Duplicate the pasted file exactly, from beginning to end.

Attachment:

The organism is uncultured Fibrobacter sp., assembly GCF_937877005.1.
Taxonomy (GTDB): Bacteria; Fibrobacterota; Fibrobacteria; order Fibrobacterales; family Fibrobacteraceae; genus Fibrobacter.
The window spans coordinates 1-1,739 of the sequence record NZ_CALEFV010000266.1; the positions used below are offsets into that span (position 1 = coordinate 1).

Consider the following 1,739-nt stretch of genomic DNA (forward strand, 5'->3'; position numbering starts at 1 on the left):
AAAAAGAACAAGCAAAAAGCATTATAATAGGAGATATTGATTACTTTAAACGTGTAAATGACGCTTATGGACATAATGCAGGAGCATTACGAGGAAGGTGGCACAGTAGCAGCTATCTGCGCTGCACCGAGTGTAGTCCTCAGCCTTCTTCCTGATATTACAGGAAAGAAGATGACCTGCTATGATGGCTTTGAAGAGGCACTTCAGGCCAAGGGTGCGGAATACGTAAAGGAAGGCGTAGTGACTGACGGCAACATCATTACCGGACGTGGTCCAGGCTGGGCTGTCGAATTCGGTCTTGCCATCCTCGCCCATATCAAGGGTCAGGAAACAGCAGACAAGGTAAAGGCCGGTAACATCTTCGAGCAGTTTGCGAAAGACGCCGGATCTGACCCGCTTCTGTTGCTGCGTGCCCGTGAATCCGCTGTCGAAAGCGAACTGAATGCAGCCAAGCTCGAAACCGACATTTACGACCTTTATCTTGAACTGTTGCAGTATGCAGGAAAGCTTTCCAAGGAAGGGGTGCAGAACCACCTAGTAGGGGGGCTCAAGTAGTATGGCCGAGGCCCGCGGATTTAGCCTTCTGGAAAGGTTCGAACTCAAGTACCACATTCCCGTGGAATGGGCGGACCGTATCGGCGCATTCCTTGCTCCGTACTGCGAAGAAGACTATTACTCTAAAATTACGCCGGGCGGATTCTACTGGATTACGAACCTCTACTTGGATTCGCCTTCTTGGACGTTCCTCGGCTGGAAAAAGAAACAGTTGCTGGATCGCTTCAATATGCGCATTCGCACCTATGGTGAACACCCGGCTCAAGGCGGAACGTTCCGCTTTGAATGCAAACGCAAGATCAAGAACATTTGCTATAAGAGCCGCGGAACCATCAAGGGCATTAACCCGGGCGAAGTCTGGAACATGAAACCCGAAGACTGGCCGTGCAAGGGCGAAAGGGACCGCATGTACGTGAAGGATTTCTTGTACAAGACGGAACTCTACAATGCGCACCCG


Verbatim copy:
The organism is uncultured Fibrobacter sp., assembly GCF_937877005.1.
Taxonomy (GTDB): Bacteria; Fibrobacterota; Fibrobacteria; order Fibrobacterales; family Fibrobacteraceae; genus Fibrobacter.
The window spans coordinates 1-1,739 of the sequence record NZ_CALEFV010000266.1; the positions used below are offsets into that span (position 1 = coordinate 1).

Consider the following 1,739-nt stretch of genomic DNA (forward strand, 5'->3'; position numbering starts at 1 on the left):
AAAAAGAACAAGCAAAAAGCATTATAATAGGAGATATTGATTACTTTAAACGTGTAAATGACGCTTATGGACATAATGCAGGAGCATTACGAGGAAGGTGGCACAGTAGCAGCTATCTGCGCTGCACCGAGTGTAGTCCTCAGCCTTCTTCCTGATATTACAGGAAAGAAGATGACCTGCTATGATGGCTTTGAAGAGGCACTTCAGGCCAAGGGTGCGGAATACGTAAAGGAAGGCGTAGTGACTGACGGCAACATCATTACCGGACGTGGTCCAGGCTGGGCTGTCGAATTCGGTCTTGCCATCCTCGCCCATATCAAGGGTCAGGAAACAGCAGACAAGGTAAAGGCCGGTAACATCTTCGAGCAGTTTGCGAAAGACGCCGGATCTGACCCGCTTCTGTTGCTGCGTGCCCGTGAATCCGCTGTCGAAAGCGAACTGAATGCAGCCAAGCTCGAAACCGACATTTACGACCTTTATCTTGAACTGTTGCAGTATGCAGGAAAGCTTTCCAAGGAAGGGGTGCAGAACCACCTAGTAGGGGGGCTCAAGTAGTATGGCCGAGGCCCGCGGATTTAGCCTTCTGGAAAGGTTCGAACTCAAGTACCACATTCCCGTGGAATGGGCGGACCGTATCGGCGCATTCCTTGCTCCGTACTGCGAAGAAGACTATTACTCTAAAATTACGCCGGGCGGATTCTACTGGATTACGAACCTCTACTTGGATTCGCCTTCTTGGACGTTCCTCGGCTGGAAAAAGAAACAGTTGCTGGATCGCTTCAATATGCGCATTCGCACCTATGGTGAACACCCGGCTCAAGGCGGAACGTTCCGCTTTGAATGCAAACGCAAGATCAAGAACATTTGCTATAAGAGCCGCGGAACCATCAAGGGCATTAACCCGGGCGAAGTCTGGAACATGAAACCCGAAGACTGGCCGTGCAAGGGCGAAAGGGACCGCATGTACGTGAAGGATTTCTTGTACAAGACGGAACTCTACAATGCGCACCCG